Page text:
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St. Timothy's Episcopal Church
PO Box 7416
Salem, Oregon 97303



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On Wednesday, March 11, 1998, a young man entered St. Timothy’s Episcopal Church in Salem, Oregon, ostensibly to pray and read the Bible. Ten minutes later, the parish secretary observed the man running from the church. In his hands was an icon, the Icon of Christ the Teacher that had hung directly over the tabernacle at the center of the sanctuary. A couple parishioners who were working at the church that day pursued the thief, but he escaped, and with him the large, golden icon that had occupied quite literally the center of liturgical life at St. Timothy’s for almost nine years.

Chris Hefty, a long-time parishioner, had commissioned the icon in 1989 as a memorial to her late father. The parish contracted with Thomas Howard, a Portland iconographer and member of St. Nicholas Orthodox Church. Mr. Howard met with members of the Art and Architecture committee, shared his philosophy of icon writing, and asked our prayers on his behalf as he sought to create this window into heaven for us, this visible prayer. After several months of continuous labor, Mr. Howard delivered the icon, and it fast became a cherished part of our life of worship. It occupied its place above the tabernacle so emphatically and yet naturally, that it seemed in a very short while to have always been there.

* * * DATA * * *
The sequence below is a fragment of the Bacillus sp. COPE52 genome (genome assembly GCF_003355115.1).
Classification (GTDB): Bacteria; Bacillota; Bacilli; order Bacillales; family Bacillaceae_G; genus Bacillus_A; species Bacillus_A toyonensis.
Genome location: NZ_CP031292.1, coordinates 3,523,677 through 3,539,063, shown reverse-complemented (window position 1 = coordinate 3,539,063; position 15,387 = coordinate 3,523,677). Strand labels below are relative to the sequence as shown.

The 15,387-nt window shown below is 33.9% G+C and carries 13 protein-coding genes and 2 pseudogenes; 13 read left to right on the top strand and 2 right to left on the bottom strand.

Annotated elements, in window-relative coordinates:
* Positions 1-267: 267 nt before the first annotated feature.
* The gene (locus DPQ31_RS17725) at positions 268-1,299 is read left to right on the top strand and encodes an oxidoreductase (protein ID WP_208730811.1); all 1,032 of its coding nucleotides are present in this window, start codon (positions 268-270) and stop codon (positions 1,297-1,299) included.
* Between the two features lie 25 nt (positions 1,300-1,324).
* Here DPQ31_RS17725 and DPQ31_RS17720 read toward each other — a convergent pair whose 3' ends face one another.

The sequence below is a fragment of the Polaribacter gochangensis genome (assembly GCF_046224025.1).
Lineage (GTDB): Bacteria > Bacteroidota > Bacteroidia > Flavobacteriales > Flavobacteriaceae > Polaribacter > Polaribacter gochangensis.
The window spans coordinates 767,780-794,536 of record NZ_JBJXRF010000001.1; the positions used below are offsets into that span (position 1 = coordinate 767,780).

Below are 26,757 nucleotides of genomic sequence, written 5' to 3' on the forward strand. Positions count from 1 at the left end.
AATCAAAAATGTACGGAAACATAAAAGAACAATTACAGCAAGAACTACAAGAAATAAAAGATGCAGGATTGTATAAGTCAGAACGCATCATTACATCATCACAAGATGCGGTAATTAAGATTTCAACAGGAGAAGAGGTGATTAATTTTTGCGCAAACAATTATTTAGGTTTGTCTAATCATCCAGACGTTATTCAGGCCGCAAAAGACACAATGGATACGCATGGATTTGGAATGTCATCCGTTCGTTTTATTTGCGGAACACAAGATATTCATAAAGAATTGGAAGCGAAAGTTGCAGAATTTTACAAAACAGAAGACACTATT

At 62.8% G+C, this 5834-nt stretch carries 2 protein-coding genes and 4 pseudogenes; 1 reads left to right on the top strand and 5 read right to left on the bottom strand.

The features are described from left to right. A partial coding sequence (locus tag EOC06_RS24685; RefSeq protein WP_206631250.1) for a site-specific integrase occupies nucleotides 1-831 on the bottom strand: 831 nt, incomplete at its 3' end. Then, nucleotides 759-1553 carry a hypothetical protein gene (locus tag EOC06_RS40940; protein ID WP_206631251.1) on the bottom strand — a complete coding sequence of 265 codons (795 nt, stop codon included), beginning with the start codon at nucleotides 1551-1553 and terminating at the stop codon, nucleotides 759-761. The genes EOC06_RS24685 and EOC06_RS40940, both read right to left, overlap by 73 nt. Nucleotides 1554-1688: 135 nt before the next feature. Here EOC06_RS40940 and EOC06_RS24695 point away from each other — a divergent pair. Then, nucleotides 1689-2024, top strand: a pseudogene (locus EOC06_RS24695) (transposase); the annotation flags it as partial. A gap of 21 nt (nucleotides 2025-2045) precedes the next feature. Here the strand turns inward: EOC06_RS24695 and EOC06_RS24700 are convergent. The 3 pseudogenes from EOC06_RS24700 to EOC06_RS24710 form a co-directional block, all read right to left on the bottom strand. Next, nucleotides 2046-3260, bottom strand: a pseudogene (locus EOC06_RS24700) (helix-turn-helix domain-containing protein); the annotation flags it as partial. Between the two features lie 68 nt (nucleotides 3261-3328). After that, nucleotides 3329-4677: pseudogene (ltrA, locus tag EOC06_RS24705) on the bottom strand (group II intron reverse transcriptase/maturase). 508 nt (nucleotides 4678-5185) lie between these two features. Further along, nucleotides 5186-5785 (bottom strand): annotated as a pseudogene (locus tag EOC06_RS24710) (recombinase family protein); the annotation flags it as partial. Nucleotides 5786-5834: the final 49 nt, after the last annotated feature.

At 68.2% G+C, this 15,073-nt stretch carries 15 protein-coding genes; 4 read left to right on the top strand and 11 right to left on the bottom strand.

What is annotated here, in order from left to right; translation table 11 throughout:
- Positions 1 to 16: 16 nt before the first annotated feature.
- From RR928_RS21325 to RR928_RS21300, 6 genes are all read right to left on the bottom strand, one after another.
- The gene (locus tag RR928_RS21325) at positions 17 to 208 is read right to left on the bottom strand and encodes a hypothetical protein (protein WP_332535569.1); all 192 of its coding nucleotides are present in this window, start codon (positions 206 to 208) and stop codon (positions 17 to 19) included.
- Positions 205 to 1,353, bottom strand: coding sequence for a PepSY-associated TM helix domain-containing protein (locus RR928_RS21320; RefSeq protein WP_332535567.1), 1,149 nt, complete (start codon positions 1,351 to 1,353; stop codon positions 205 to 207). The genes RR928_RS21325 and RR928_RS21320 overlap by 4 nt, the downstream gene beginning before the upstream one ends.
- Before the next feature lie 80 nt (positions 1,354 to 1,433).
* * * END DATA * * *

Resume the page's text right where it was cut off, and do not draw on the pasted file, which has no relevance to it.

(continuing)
But in a few minutes on that March day, an anonymous young man had torn the icon from its mounts, fled across the open field behind the church, and absconded with not just a valuable painting, but a work of beauty, a memorial to a loved one, and in a sense the emotional and aesthetic center of our liturgy. Or so it seemed.

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    © 2002 The Episcopal Church and Visual Arts